calling her a "woman". The Queen retorts, "The correct form of address is 'Your Majesty'!" and fires.
The women are told to leave the house through the kitchen, while the Steward organises his men, taking firearms from
the cupboards. The werewolf has broken through the sealed door, but is driven back momentarily by rifle fire. The women find
the kitchen door locked, and the courtyard beyond guarded by monks with rifles. The Doctor tells the men they should retreat
upstairs. The Steward says that nothing could have lived through the rifle barrage — and is promptly grabbed by the
werewolf and killed. Sir Robert, Rose and the Doctor run.
The werewolf slaughters the remaining men, and makes it way to the kitchen, where Lady Isobel and the other women are
huddling in fear. However, instead of killing them, it sniffs the air and leaves. Meanwhile, Victoria retrieves the mysterious
box from the safe, and meets up with Sir Robert, Rose and the Doctor. However, as they try to escape through the windows,
the monks outside open fire. The four run upstairs, pursued by the werewolf. They meet Reynolds, who after confirming that
Victoria has the contents of the box, says he will buy them time until they can get away. He fires at the werewolf, but is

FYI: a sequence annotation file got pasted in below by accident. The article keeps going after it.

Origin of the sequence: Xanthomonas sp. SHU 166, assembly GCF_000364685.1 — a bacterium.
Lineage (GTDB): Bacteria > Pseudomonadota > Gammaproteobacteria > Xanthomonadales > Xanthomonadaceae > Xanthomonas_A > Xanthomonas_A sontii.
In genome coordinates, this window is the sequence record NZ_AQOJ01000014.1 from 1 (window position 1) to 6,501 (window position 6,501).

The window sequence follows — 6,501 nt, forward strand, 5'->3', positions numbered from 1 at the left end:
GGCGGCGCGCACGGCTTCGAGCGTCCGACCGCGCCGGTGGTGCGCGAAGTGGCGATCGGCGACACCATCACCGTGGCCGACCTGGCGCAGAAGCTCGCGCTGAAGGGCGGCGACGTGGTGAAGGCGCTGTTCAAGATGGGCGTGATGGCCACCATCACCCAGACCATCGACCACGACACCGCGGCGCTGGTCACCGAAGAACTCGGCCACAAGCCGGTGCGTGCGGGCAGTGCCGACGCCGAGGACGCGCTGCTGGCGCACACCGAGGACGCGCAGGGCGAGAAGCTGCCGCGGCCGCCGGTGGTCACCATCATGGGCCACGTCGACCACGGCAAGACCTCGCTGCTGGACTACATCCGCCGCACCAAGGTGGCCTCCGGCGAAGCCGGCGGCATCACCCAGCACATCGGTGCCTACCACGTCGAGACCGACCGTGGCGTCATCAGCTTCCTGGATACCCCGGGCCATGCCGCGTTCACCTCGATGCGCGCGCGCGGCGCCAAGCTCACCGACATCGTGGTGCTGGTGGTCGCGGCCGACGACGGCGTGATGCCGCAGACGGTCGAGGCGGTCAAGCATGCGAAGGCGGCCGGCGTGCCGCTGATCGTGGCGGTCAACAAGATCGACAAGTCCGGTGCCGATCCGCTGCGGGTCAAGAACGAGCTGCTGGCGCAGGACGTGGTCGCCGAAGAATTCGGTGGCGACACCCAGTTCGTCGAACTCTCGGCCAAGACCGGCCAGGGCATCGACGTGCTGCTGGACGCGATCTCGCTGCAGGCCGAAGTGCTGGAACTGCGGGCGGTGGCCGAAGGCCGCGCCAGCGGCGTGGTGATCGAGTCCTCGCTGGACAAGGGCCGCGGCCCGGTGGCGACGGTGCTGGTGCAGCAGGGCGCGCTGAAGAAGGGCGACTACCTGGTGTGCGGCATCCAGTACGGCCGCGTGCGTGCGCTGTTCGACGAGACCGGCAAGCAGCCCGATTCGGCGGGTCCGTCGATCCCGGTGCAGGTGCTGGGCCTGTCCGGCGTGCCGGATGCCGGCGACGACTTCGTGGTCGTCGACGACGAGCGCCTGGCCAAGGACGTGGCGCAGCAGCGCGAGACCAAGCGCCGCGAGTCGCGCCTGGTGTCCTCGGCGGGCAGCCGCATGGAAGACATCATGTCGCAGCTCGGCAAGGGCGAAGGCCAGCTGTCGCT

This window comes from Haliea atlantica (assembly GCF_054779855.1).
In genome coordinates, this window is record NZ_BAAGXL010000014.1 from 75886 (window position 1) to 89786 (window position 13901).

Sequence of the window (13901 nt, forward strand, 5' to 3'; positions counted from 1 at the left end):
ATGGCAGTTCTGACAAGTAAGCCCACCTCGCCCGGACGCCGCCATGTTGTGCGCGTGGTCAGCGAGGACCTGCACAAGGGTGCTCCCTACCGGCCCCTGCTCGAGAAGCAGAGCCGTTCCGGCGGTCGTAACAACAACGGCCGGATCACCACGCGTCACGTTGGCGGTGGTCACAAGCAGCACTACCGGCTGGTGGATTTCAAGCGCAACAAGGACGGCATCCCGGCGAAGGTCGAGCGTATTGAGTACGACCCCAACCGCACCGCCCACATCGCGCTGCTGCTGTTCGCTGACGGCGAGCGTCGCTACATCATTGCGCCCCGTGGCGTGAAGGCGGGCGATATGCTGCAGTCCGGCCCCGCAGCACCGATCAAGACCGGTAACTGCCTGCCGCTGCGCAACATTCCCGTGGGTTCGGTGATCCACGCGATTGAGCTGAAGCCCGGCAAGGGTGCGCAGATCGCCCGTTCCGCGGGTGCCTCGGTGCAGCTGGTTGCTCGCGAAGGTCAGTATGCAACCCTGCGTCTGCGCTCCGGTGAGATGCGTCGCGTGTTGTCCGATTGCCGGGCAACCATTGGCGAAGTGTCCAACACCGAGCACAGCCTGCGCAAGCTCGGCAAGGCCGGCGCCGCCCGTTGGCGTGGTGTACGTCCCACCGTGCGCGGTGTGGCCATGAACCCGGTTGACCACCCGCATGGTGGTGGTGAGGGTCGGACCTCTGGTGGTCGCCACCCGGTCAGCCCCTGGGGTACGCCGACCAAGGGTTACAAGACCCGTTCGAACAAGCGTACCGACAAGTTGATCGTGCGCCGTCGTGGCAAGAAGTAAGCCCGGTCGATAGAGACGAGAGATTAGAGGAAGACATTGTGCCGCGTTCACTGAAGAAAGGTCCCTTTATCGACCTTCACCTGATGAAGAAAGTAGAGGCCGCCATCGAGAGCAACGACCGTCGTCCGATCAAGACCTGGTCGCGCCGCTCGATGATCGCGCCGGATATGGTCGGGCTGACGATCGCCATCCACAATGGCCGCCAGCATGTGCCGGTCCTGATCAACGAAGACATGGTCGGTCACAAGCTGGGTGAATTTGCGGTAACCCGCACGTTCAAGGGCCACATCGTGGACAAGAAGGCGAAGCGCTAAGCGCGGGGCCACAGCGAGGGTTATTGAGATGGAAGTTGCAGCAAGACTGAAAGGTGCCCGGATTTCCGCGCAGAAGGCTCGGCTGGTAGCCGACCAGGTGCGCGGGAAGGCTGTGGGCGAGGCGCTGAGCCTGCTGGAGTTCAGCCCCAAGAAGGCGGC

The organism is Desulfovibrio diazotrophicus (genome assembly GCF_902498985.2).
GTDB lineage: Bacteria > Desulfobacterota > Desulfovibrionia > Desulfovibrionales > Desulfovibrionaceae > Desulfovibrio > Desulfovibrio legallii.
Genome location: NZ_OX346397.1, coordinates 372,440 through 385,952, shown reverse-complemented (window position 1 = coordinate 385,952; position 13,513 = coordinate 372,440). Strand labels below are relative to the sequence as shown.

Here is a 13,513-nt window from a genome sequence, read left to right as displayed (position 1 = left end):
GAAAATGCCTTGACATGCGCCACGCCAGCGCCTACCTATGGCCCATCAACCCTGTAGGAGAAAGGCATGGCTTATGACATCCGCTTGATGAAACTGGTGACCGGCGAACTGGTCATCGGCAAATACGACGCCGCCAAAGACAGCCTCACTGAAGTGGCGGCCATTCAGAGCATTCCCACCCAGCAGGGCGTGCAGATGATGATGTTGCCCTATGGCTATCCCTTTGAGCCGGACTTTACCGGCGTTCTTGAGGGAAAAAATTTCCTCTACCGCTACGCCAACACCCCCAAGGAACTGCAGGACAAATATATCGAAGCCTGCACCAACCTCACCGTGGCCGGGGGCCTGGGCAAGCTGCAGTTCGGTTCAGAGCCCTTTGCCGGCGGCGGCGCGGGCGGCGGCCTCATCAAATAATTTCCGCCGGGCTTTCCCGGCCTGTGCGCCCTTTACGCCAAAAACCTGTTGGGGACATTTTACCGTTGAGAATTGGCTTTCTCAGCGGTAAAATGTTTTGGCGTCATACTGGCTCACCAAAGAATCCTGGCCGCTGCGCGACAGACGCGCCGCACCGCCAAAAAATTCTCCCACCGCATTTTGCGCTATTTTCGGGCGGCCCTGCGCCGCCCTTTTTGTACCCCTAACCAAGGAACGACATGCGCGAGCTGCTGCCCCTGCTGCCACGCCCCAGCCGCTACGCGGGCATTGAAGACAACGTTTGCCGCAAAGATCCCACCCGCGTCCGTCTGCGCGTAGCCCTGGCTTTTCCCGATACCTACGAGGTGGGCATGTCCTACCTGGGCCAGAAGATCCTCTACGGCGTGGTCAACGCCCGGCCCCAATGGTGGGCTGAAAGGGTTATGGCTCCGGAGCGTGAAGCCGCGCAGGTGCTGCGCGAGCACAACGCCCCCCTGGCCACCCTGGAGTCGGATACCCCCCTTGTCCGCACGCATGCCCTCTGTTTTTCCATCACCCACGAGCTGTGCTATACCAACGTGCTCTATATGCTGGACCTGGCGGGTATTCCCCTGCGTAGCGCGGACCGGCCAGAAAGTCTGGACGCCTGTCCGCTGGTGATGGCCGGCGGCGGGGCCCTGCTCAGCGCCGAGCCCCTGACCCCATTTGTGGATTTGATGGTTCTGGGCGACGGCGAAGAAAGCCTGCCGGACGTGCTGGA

quickly torn apart as the others enter the Library and barricade the doors.
However, the werewolf does not try to break through. The Doctor wonders what it is about the room that is preventing
its entry. Victoria demands to know what the creature is, and why the Doctor has lost his Scottish accent. The Doctor tries
to explain, but she will have none of it, declaring angrily that this is not her world.
In the kitchen, Lady Isobel notices that the monks are wearing mistletoe around their necks; that is why the werewolf does not attack them. She then notices sprigs of mistletoe scattered on the
kitchen floor, and orders the other women to gather the scraps up. In the Library, the Doctor notices wooden decorations on
the doors carved into the shape of mistletoe. He then realises that the walls are varnished with viscum album —
oil of mistletoe. The werewolf is allergic to it, or the monks had trained it to be to control it, and Sir Robert's father
knew this. Sir Robert laments that they do not have an actual weapon against it, but the Doctor points out they have the greatest
arsenal available: the Library itself.
Lady Isobel and the women cook up the mistletoe into a broth, while upstairs the others look through the books. They
discover an account of something falling to Earth in 1540, near the monastery. The Doctor theorises that perhaps only a single
cell survived, passing itself from host to host while it grew stronger with each generation. Now it wants to establish an
empire, advancing technology and building starships and missiles fueled by coal and driven by steam, laying waste to history.
Victoria breaks in at this point, telling Sir Robert that she would rather die than let herself be infected, but asks him